I love to give. It’s in my DNA.
In 2016, my team and I gave hundreds of hours of our time. Our motivation to give is that it makes us feel good. It’s personal. We’re motivated by having a love for the cause.
Of those hours, the bulk of our ‘give’ tends to be advisory, supported by dedicating studio time for our team to apply their skills to projects meant to help others become more successful online and off.
While our 2016 causes share a theme of family, children, and community, there’s another reason for giving that many people (especially charities) often overlook. You can imagine of course that if I’m volunteering, I’m providing time. If I’m advising, I’m providing knowledge. But if I’m paying – make no mistake about it – I’m making a purchase.
Slowly, ever so slowly, fundraising is emerging from its Dark Ages of reliance on myth, tribal wisdom and so-called “best practices.” More and more, it’s no longer acceptable to make and defend decisions on an “I think” basis with no empirical backup.
The increase in the application of behavioral science research to fundraising, the easy and inexpensive availability of predictive analytics, and the growth in numbers of fundraisers who actually understand numbers represent significant advances out of the swamp of guesswork and myth… Roger Craver and Tom Belford, editors, The Agitator – Source: 40 Non-profit Trends for 2017
Giving to charities and non-profits is a great way to build your brand, and larger sponsors know this well
Not to say this type of giving isn’t rooted in love, but in the corporate world, it’s done for gain. An investment in a well-known charity usually means exposure to its people, its partners, and growing goodwill in the community. It’s a media buy.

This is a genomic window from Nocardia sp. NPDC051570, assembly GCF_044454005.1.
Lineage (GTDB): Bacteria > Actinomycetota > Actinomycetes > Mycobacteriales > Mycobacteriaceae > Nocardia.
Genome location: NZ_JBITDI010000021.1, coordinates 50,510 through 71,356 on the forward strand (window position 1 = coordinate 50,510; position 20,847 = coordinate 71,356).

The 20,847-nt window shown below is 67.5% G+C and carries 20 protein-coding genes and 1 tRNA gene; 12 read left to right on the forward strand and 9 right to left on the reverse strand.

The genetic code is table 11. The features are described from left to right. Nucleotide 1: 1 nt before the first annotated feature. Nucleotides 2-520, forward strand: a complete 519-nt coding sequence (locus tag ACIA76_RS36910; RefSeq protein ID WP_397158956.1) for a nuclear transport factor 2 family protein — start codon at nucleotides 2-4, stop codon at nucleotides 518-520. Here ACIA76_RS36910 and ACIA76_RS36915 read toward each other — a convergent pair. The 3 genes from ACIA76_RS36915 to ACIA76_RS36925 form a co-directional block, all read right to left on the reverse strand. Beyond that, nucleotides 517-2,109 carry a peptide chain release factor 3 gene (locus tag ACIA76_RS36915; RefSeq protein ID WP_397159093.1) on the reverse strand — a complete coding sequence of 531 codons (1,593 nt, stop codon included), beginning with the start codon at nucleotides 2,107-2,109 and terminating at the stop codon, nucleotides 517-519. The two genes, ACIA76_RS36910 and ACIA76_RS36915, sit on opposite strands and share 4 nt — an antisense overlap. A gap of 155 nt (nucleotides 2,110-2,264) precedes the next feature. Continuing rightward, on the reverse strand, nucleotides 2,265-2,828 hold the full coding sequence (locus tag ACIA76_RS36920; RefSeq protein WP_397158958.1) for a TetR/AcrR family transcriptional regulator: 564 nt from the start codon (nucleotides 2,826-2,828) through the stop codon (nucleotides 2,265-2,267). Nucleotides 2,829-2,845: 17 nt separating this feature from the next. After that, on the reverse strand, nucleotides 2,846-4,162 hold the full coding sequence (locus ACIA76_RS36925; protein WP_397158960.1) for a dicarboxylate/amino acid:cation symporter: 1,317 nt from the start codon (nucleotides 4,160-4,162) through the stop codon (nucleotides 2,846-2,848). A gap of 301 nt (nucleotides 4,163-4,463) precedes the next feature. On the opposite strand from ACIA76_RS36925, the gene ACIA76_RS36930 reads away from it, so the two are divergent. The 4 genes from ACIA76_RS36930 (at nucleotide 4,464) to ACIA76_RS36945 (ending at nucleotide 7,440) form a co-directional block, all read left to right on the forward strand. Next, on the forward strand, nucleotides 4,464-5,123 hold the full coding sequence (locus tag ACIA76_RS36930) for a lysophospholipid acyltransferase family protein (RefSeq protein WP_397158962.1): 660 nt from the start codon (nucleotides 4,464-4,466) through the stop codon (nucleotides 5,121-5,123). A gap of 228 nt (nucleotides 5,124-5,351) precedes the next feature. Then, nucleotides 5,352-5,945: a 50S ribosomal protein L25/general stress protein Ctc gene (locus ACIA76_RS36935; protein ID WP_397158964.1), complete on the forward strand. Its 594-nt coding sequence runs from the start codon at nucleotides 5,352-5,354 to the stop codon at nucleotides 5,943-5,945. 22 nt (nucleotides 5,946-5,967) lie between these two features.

When developing a corporate sponsorship package, go beyond marketing your special events. Our experience has shown that developing an integrated corporate marketing program better serves the organization and its corporate partners. – Barbara Talisman
This type of giving is focused on the ROI.
They’ll be asking… Is it a good investment? Is the opportunity temporary or sustainable? Do we share target audiences and is the cause relevant to my business? Will my brand exposure or audience grow as a result of our alignment? What impact will my investment have on how people perceive my company or brand?
If the answers to those questions are positive, the asker need only demonstrate a shared alignment for givers to do so, generously.
In this case, it’s not personal, it’s business.
In case you are curious, KAYAK’s 2016 volunteer and partnership efforts include…
- San Diego SIDS, a non-profit that offers preventative information and supports parents of children lost to sudden infant death syndrome
- Habitat for Humanity Southern Alberta, which works to help families get into their first homes and build a stable life for their children
- and the Steamboat Mountain Music Festival, a family focused event in BC’s Windermere Valley.
So tell me, what’s your motivation for giving? Is it personal or business; love or money? Neither is wrong. The only wrong is not giving.